The Desautels Faculty of Music’s small size means that almost all of our students make a strong connection with faculty members, and Holly is thankful for the support she’s received.
“Jody Stark and Donna Fletcher, for sure!” Holly answers enthusiastically when asked about whether she had any faculty mentors.
“I’m not sure I would have gotten through my degree without the two of them. They both provided me with so much support and grace during the difficult times,” she says.
Given the home and community she made of her musical theatre experience, it comes as no surprise that Holly would connect with Donna Fletcher, a Desautels Faculty of Music instructor and the director of the UM Musical Theatre Ensemble. Fletcher is equally enthusiastic about Holly.
“What can I say about Holly that is not wonderful?” says Fletcher.
“She has been a joy to work with throughout her time in the Musical Theatre Ensemble. I have adored watching her grow in confidence from year to year as well as seeing her talents bloom,” says Fletcher of Holly’s evolving stage presence.
“She is a quiet and strong leader who brings an enviable work ethic and a spirit of wonder to every rehearsal and classroom – a fabulous example for all her colleagues. I adore her fabulous sense of humour and hearing Holly’s laughter ring out in our class is always a delight,” Fletcher adds.
Associate professor and music education area head Jody Stark agrees with Fletcher’s assessment of Holly.
“Holly is a great person with a big heart. She is thoughtful, cares deeply, and is strong,” says Stark.
“I am proud of Holly for persevering through many challenges over her degree – for example, the switch to online learning, social isolation, singing with masks, etcetera – and look forward to what the future will bring for her,” Stark adds.
Next steps and gratitude
With her Bachelor of Music focusing on early years education now in hand, Holly will be heading to the University of Manitoba’s Faculty of Education this fall, where she will work to earn her two-year after-degree Bachelor of Education (BEd.)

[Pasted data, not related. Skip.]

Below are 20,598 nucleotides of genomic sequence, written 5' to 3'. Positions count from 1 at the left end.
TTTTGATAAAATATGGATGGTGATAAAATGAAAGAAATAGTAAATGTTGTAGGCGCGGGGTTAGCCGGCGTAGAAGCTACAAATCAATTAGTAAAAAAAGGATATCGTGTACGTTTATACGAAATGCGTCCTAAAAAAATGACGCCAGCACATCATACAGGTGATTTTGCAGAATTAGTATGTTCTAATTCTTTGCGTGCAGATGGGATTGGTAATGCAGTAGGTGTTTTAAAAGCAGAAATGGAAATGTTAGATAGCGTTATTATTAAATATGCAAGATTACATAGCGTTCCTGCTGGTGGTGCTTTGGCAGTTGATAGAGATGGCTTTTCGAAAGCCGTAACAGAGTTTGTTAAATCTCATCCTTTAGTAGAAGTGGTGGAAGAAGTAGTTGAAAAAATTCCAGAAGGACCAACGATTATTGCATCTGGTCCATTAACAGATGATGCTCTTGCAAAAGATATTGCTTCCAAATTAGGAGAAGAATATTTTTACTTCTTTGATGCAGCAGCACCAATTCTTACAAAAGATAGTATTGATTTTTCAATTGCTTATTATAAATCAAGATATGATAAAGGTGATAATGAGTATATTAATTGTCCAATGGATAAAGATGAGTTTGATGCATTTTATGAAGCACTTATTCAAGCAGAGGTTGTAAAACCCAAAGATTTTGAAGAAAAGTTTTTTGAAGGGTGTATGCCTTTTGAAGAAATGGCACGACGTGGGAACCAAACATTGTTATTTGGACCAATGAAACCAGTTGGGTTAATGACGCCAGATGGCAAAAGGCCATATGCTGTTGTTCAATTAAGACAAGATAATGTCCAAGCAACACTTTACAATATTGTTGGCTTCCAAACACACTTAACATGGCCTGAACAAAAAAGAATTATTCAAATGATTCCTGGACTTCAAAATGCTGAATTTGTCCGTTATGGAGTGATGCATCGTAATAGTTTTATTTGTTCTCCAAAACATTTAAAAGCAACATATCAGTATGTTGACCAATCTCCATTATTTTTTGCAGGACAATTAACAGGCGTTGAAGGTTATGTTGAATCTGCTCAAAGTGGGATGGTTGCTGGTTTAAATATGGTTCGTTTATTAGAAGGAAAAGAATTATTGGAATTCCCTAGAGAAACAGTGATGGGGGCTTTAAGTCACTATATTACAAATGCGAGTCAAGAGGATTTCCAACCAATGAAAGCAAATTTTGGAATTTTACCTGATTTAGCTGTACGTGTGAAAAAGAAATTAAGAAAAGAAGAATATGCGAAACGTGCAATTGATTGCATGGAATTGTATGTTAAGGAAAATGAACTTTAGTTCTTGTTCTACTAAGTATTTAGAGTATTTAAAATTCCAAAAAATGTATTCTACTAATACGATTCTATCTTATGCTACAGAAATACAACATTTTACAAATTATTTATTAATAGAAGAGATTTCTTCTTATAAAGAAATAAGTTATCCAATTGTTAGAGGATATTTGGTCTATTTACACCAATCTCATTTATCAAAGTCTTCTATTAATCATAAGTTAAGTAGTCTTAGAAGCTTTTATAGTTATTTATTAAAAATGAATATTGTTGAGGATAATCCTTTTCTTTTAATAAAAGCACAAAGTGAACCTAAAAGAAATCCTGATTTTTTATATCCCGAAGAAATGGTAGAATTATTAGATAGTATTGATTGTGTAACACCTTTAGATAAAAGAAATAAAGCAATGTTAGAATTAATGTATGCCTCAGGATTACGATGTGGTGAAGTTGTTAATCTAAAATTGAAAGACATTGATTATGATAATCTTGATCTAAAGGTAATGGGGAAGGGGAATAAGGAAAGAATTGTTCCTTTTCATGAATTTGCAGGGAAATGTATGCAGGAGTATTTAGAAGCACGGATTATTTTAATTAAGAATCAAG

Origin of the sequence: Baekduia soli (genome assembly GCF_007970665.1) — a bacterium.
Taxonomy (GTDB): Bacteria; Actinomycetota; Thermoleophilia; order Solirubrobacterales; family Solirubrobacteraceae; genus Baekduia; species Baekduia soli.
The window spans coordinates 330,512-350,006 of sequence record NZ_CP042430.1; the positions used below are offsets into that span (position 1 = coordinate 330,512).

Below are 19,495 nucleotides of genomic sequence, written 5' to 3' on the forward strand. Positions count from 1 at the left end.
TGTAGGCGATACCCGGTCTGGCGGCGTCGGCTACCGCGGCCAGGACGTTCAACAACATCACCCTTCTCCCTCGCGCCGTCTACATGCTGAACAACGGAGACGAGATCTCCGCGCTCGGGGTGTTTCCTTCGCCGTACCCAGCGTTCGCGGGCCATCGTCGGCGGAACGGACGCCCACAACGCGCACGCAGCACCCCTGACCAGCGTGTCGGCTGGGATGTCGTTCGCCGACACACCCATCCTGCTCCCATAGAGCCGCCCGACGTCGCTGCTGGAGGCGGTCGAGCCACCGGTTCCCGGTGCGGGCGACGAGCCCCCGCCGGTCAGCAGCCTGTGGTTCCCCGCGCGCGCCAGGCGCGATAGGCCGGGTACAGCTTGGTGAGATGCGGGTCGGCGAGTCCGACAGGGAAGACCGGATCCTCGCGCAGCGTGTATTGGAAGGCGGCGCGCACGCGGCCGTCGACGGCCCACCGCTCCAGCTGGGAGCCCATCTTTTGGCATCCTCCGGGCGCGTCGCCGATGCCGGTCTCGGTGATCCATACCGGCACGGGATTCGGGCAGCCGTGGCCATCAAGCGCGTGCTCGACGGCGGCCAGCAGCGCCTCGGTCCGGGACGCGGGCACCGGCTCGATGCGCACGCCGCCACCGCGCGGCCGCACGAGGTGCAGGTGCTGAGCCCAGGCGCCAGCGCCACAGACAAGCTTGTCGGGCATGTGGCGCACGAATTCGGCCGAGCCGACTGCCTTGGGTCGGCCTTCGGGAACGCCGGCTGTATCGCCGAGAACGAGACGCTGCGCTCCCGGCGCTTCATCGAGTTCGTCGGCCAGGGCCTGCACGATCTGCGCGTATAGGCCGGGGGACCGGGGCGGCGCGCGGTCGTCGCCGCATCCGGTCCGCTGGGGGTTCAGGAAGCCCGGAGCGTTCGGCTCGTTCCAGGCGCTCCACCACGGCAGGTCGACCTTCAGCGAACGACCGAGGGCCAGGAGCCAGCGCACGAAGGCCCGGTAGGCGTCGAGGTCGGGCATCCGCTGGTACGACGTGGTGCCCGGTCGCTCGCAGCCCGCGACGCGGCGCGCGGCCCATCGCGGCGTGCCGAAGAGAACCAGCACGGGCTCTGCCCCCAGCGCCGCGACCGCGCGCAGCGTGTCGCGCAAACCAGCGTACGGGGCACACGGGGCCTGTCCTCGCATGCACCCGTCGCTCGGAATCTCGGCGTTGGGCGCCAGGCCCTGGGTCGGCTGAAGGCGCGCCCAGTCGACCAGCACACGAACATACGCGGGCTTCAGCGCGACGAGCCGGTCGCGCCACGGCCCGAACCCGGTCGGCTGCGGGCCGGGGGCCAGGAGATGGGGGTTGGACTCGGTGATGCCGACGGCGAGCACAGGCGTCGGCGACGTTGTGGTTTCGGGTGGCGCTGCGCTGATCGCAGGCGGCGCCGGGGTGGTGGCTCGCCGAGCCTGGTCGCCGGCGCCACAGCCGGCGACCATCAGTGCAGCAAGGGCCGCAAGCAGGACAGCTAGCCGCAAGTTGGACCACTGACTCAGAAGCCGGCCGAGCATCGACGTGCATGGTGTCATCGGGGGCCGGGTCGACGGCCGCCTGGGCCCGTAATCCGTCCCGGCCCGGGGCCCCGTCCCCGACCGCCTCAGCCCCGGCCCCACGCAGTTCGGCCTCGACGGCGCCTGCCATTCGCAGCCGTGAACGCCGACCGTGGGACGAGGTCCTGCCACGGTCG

As she looks back on the last four years, Holly gives thanks for the help she’s received along the way.
“I again want to thank Jody Stark and Donna Fletcher – they kept me going he whole time!” she says.
“Also, I give thanks for my family and partner. They are all so wonderfully supportive of my education, and have done everything they can to help me,” Holly says.
“Also, Colleen Zwarych [2021 DFOM alumna] has been both an incredible friend and mentor through this experience. Every silly question or doubt I had, Colleen was there to help me, and I can’t thank her enough for that,” adds Holly.
Holly wants to extend that mentorship to future Desautels Faculty of Music students, offering up this advice:
“It’s hard at times, but try not to get discouraged – Take pride in the accomplishments you make along the way,” she advises.
“I think the DFOM is a little bit like Hogwarts in that ‘Help will always be given at Hogwarts to those who ask for it.’ If you reach out, someone will always be there to help you, whether an instructor or another student,” she says.
Our faculty members have no doubts about Holly’s future.
“I know she will be the kind of educator who seeks to grow throughout her career and to create safe spaces for her students,” says Stark.
“A kind and generous person who cares deeply not only about the work she does but also about those she works with, I know that her future will be bright and that Holly will bring her incredible spirit and intelligence to the next part of her journey! Bravo Holly!” says Fletcher.
We’re all rooting for you, Holly! If ever you want a pep talk or guidance, we’ll all be here at Hogwarts…err, the Desautels Faculty of Music, to help guide you!